Canada’s Globe and Mail News headline read, “Has America Overcome?” Forty-five years ago, Reverend King spoke, “I may not get there with you, but I want you to know tonight that we as a people will get to the Promised Land.” He famously authored, “Why We Can’t Wait.” Much progress has been made and yet many of the hopes and promises of the Civil Rights era remained unfulfilled. Some may have even lost the faith of a more perfect union and of racial equality. For many of the masses around the world, from Nairobi to Damascus, this is an enormous political achievement in the history of the world. This is poignantly so for those whose histories included slavery and colonialism by the European West. We will all remember where we were on the evening of November 4, 2008.
What does this mean to us as Canadians? There is a tendency to be self-righteous and morally superior to Americans on the questions of race in this country – given the legacy of slavery and Jim Crow in the USA. We have no basis for such self-satisfaction and comfort. In modern context, our racism may not always be as overt or brazen – but, it exists. It is hidden and insidious.
The institutions and power structure of this country remain remarkably white and, for the most part, male. They do not reflect the true and ever-changing face of Canada. This amounts to exclusion and inequality for many Canadians. The newly appointed federal cabinet is a minimalist effort to include a wider mosaic of faces – it is hardly representative. It is the same with provincial governments, civil service, boardrooms, judiciary and administrative bodies from the Canadian Broadcasting Corporation to Port Authorities. The causes are often systemic and inadvertent – but not always. Denial too is a part of the discourse. To allege discrimination becomes a social infraction. Victims are often disparaged and discredited – as malcontents, lacking merit or as an excess of political correctness – because it is an offence against our myth of equality. The occasional “diversity” appointments, while welcome, are held up with an exaggerated belief of our openness – but such occurrences are inadequate. They do not reflect the quality and numbers held by women and persons of colour in this society.
Barack Obama when confronted with the Reverend Wright controversy addressed the American people in a now famous speech last March that, “race is an issue that this nation cannot afford to ignore right now.” Can the same not be said of us? Is equality a concept Canadians truly understand and respect? Are we prepared to appoint a person of colour to the highest court in the land or elect a woman or person of colour as a Premier or Prime Minister? The republic to the south is once again ahead of us on these important questions.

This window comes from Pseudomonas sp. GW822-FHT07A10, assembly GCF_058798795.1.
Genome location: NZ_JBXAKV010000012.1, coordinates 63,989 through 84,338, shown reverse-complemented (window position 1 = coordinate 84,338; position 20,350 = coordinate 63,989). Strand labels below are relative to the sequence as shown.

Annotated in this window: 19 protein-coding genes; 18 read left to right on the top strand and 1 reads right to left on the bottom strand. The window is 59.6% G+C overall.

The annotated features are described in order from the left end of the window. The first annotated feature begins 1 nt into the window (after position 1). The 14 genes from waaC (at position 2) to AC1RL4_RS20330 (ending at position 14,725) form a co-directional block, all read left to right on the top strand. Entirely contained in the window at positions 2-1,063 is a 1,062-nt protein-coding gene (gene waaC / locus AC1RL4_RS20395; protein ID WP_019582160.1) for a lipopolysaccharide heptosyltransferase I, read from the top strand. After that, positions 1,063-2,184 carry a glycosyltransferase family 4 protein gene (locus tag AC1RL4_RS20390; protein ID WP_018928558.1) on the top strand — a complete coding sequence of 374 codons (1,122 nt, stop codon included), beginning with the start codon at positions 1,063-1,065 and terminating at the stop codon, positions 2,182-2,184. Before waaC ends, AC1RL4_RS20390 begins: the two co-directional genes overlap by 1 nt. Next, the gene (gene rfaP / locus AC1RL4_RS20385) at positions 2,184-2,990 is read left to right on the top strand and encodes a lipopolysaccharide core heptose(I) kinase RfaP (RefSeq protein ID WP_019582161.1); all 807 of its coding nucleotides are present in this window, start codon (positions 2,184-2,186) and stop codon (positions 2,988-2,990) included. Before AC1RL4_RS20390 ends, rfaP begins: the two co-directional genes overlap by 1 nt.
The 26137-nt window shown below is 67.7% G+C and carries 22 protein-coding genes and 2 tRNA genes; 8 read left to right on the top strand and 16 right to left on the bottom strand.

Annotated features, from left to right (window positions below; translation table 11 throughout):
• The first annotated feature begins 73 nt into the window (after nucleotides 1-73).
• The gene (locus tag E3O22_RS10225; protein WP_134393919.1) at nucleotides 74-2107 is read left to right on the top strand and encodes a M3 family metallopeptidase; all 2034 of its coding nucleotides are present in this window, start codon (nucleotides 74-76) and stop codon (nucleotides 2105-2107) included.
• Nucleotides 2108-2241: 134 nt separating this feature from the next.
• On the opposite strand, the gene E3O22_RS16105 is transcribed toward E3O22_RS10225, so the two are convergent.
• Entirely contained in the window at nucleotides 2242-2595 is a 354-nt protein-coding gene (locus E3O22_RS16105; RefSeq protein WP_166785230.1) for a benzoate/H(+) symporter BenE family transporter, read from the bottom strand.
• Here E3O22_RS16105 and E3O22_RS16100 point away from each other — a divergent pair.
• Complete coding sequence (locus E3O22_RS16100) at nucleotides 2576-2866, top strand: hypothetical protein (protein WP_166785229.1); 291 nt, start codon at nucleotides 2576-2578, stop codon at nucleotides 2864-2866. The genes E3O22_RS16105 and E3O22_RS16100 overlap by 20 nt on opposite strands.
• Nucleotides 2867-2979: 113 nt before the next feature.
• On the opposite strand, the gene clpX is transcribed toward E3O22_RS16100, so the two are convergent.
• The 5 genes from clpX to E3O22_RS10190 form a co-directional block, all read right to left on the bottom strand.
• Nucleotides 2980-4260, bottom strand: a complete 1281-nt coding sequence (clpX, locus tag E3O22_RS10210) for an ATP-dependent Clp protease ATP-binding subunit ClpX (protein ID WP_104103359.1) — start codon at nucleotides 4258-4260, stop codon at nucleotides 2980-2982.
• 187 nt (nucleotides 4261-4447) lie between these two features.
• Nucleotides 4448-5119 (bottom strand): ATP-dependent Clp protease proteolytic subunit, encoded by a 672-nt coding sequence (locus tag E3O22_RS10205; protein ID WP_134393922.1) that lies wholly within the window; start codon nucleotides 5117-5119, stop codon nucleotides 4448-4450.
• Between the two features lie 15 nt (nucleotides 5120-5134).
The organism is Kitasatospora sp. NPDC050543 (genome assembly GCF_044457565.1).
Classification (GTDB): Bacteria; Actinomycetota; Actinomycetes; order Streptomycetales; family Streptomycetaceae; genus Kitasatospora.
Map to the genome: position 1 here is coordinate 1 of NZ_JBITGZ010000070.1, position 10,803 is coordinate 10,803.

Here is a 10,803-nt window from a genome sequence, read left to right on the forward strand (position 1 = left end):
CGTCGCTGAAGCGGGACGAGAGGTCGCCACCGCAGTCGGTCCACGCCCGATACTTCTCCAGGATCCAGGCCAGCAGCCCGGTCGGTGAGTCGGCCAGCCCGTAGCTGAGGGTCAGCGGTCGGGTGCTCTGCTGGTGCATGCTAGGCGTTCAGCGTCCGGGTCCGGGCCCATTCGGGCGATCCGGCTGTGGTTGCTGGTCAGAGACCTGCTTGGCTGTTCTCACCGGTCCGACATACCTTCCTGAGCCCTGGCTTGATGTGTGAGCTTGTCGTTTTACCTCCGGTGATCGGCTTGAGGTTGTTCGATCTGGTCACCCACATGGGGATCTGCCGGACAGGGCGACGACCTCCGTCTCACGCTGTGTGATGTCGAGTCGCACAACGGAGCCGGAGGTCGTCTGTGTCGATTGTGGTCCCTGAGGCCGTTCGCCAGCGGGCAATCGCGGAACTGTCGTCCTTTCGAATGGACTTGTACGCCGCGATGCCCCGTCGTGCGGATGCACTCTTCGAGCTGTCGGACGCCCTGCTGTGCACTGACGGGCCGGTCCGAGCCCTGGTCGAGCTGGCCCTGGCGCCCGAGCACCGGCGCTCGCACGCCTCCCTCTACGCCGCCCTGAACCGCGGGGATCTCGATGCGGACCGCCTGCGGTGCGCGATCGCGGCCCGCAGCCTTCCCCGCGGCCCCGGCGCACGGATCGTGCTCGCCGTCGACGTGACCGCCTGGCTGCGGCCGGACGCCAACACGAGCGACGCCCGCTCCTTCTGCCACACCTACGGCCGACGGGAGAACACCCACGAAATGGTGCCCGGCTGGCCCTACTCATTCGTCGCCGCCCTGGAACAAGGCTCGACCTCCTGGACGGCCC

Inequality is real and has potential to cause social conflict. It is a drag on Canada’s capacity for progress and productivity. Exclusion reflects injustice and the immorality of inequality. It is a breach of promise not just to our highest ideals – we are a multiracial and multiethnic democracy constitutionally committed to equality and non-discrimination. We Canadians have no right to feel complacency or superiority to Americans – as we are often prone to do – even, as we share in the pride of history made by the republic to the south.
A wise person once wrote if we do not ask the questions; we will cease to find the answers. We have come a long way from the legal and practiced discrimination of the past. And yet, we have our own blind spots and inequality. There remain unfortunate gaps between rhetoric and reality.3
These are “uncomfortable” – difficult, questions and matters – because they require us to look at ourselves; to look in the mirror – and that takes courage and honesty. But, we need to talk to each other and expand our understanding and knowledge – not just about each other – but, to serve the interests of our common future as Canadians.
We, Canadians, have indeed come a long way. Still, every generation has its challenges – and, our generation is not so unique.
Five million Canadians were born outside of the country. Six million are “visible minorities.” In the U.S.A., by 2042, the majority will be of non-European origin. Canada’s largest cities are nearing 50% non-white population. We may be the first multicultural, truly global country. We have been endowed with enormous opportunities and challenges. We are one of the richest societies in the history of the world.
No future is assured. It is up to us and dependent on the choices we make – about our environment, pursuit of knowledge and innovation, and capacity to adapt and to truly practice and live by our ideals. That will require inclusion – real, meaningful, genuine equality – so that all voices and aspirations are heard. Our mutual self-interest and well-being will depend on it. Our choices will make us who we are.
I thank you for your patience.
Balwinder William Sundhu: resides in Kamloops, British Columbia, is a lawyer and former judge, member of Kellogg College and Masters Programme in International Human Rights law at the University of Oxford.